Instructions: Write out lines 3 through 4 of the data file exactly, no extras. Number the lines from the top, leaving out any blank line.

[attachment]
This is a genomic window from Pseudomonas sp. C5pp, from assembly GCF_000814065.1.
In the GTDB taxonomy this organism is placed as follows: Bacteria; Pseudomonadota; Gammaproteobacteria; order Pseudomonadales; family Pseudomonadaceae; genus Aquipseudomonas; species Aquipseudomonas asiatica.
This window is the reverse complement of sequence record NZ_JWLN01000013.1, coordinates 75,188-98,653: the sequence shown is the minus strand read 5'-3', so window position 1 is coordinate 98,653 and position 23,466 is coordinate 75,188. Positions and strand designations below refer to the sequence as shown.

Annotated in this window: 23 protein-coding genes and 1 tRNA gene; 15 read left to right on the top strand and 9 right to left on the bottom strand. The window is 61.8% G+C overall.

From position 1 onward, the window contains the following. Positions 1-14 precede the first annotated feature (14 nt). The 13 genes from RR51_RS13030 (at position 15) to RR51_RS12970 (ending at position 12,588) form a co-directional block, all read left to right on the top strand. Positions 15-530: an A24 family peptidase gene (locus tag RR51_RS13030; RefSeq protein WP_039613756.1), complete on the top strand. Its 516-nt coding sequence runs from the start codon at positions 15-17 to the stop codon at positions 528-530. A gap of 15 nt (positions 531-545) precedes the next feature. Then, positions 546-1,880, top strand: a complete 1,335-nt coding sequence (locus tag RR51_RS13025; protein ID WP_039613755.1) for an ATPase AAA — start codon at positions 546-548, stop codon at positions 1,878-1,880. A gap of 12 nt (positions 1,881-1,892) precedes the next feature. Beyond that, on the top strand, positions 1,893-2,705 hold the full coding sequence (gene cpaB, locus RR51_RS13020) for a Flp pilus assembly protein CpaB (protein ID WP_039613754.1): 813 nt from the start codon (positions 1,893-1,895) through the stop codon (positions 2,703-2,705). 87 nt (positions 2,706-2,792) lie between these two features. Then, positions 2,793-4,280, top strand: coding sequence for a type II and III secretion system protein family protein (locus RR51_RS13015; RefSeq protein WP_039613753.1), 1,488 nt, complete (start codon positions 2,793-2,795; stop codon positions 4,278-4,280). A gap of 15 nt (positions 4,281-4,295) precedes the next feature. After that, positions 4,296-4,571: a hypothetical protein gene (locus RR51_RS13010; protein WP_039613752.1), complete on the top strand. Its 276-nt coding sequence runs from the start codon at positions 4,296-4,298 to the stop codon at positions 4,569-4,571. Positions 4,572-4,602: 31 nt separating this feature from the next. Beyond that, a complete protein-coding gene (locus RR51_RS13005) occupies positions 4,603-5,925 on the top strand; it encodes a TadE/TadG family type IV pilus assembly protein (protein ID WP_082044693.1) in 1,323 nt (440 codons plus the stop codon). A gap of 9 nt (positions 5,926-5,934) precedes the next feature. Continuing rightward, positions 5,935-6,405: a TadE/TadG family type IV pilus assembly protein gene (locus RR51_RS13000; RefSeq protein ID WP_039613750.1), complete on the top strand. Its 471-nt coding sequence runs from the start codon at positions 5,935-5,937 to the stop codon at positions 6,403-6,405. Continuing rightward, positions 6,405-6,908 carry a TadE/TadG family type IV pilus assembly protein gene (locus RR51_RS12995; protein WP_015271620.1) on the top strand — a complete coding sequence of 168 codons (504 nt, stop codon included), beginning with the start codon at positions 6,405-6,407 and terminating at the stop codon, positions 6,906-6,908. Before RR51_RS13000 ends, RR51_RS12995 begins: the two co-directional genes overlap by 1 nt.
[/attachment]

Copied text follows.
This window is the reverse complement of sequence record NZ_JWLN01000013.1, coordinates 75,188-98,653: the sequence shown is the minus strand read 5'-3', so window position 1 is coordinate 98,653 and position 23,466 is coordinate 75,188. Positions and strand designations below refer to the sequence as shown.

Annotated in this window: 23 protein-coding genes and 1 tRNA gene; 15 read left to right on the top strand and 9 right to left on the bottom strand. The window is 61.8% G+C overall.